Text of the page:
Dixon sentenced to 20 years for death of Christopher Tukes

On Friday, June 16, Brodrique Dixon was sentenced to serve 20 years for the death of Christopher Deshun Tukes. 

The sentence, passed down by Superior Court Judge Rusty Smith, was the maximum sentence allowable for the charge of voluntary manslaughter. 

Although Dixon was charged with Malice Murder and Felony Murder in his Dec. 2021 indictment, the jury, on Thursday, June 15, returned a verdict finding Dixon guilty of voluntary manslaughter. 

Following the statements from family members and friends of both Tukes and Dixon during the sentencing hearing on Friday, Chief Assistant District Attorney Suzanne Boykin requested that Dixon be sentenced to the maximum allowable time to serve. 

“Mr Dixon does not have a criminal history, however he did take the life of 30 year old Christopher Deshun Tukes,” she stated. “He did this in a public park. He did this in broad daylight, And he shot Mr. Tukes in the back as he was running away The Jury found that he did it in a fit of passion, but that does not deter from the fact that he shot a man that was yards away from him, as he was running away, with an AR-15. The State will be asking to sentence Broderique. Dixon to the maximum sentence allowable, which is 20 years.” 

Dixon’s attorney Adam Cain also pointed out the statements made by community members in support of Dixon’s character, and said the situation was tragic for the entire community. He also mentioned that the person who created the deadly situation had not been charged.

“You sat on the bench and heard the evidence, you heard the statements from both the Tukes family, and Mr. Dixon’s family and friends in the community,” Cain said. “This is a case that is an unfortunate case, judge, for the community of Stephens County, for the Tukes family, and for Mr. Dixon’s family. This situation was created by Mr. Martin. Who had to pay for it?  Unfortunately, Mr. Tukes, with his life, as well as Mr. Dixon, here before you today, facing what he is going to be facing for the charge of voluntary manslaughter, which a jury of his peers have convicted him of.”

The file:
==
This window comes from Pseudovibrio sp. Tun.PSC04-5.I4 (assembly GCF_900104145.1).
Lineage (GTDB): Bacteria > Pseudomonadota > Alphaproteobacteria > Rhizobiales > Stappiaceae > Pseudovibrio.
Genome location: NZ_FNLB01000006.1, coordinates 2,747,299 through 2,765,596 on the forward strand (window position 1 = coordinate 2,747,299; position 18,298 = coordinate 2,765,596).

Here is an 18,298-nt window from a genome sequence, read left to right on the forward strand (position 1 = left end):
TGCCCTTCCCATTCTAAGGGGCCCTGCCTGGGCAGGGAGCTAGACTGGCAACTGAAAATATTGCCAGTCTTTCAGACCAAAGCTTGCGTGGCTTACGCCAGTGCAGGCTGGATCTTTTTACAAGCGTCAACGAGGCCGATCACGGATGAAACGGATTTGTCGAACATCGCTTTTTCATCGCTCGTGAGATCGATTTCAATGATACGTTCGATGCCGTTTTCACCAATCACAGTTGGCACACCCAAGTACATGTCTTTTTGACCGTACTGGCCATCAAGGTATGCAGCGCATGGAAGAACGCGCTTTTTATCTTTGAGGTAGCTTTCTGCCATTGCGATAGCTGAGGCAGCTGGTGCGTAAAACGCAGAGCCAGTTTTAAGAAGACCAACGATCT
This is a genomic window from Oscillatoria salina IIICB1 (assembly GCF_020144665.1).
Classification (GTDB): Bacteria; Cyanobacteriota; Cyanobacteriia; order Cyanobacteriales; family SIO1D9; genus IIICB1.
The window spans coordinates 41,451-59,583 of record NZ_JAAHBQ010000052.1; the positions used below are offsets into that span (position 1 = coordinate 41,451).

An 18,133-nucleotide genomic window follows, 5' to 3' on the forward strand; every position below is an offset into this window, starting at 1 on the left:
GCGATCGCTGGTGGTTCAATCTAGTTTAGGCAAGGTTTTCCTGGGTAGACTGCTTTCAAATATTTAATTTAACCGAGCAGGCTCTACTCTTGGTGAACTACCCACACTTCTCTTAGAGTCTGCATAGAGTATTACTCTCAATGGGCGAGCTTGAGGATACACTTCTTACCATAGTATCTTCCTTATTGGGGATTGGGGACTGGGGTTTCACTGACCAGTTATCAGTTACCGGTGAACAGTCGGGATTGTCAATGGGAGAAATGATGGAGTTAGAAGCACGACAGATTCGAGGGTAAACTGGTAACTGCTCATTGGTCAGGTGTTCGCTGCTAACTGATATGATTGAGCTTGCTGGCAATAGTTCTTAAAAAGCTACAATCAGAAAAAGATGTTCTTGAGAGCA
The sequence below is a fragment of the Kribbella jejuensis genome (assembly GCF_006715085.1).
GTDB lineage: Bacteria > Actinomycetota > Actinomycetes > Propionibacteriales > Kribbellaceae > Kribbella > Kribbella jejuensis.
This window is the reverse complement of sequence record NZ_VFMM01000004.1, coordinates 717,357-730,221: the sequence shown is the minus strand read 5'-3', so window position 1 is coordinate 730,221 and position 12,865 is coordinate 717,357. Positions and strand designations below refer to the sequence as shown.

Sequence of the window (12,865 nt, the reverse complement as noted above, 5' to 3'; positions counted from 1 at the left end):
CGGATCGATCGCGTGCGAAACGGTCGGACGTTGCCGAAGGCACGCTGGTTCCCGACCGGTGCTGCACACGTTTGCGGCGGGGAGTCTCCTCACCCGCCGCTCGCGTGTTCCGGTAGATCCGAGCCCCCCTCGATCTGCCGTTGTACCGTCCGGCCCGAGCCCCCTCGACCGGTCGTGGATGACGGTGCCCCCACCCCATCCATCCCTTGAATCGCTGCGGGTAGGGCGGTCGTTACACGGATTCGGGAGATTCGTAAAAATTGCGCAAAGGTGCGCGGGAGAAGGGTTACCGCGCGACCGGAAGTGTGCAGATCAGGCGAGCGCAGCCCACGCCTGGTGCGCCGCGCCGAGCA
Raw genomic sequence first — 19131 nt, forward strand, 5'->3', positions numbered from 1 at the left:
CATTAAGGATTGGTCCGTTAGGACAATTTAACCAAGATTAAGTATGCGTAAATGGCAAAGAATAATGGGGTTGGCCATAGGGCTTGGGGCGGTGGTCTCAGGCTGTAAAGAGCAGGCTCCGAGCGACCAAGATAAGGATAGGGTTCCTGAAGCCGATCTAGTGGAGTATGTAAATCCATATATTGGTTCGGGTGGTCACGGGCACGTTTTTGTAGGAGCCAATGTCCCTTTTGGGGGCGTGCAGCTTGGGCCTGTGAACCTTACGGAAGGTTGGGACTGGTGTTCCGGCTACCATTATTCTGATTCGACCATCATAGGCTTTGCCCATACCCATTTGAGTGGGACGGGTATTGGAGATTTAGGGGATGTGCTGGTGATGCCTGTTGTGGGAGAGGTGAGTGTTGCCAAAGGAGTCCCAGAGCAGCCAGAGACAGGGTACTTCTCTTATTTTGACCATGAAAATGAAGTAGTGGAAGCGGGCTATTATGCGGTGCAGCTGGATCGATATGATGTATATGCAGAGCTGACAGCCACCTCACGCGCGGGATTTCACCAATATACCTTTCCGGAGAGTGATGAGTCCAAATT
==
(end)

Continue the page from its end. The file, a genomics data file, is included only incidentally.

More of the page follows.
In handing down the sentence, Smith said that the circumstances of the case, including that the victim was shot twice in the back, requires the maximum sentence allowable, but noted that the sentence is not an indication that Dixon is a bad person. He also stated that he is tired of sending young men to prison. 

No sentence can bring Mr. Tukes back,” he said. “The facts of this case, where an individual fleeing is shot twice, in the back, requires that the court impose the maximum sentence of 20 years to serve. I am tired of sending young men to prison. And that is not a punishment that is imposed because Mr. Dixon is a bad person – clearly he is not – but he has to be accountable for his actions, and that sentence recognizes the seriousness of that conduct.”

In a brief interview with the prosecution following the sentencing hearing, Boykin stated that the trail “went as smoothly as this trail was going to go.”

She said the reduction of the charges, from murder to voluntary manslaughter, was not a surprise. 

“It is very common in cases like this, especially where a self defense claim has been raised, so no, we were not surprised by the voluntary manslaughter going to the jury at all,” she said. “Obviously, we were hoping for a murder conviction. We thought that would be appropriated, but we respect the jury’s verdict. We respect that they came back with voluntary manslaughter — that they found that there was provocation for the shooting, and with that, I believe the court did impose the most fair sentence that he could. I think it’s justified and I think that is what the community deserves.”

She also thanked the jury for their service, and said she hoped that this trail would lead to less violence in the community. 

“I appreciate the jury’s service. i hate that these kinds of cases are occurring here in Stephen County, and i hope that this, going forward, lets the community know what the issues are in the county,” she said. “I hope that it deters any future violence. Any time you have these types of cases, it’s a tragedy all the way around. Theres no outcome thats going to soothe the victims family, they lost a family member and they are going to grieve regardless. But with the judge’s sentence, I think that will go a long way towards healing.”

At the close of the sentencing hearing, the judge addressed the procedural issues involved in the defendant requesting a new trial. Boykin said that the request for a new trial is standard, and occurs in almost every case, and it that request is denied, it typically goes to appeal.

WNEG News will continue to follow this case and provide updates as they occur.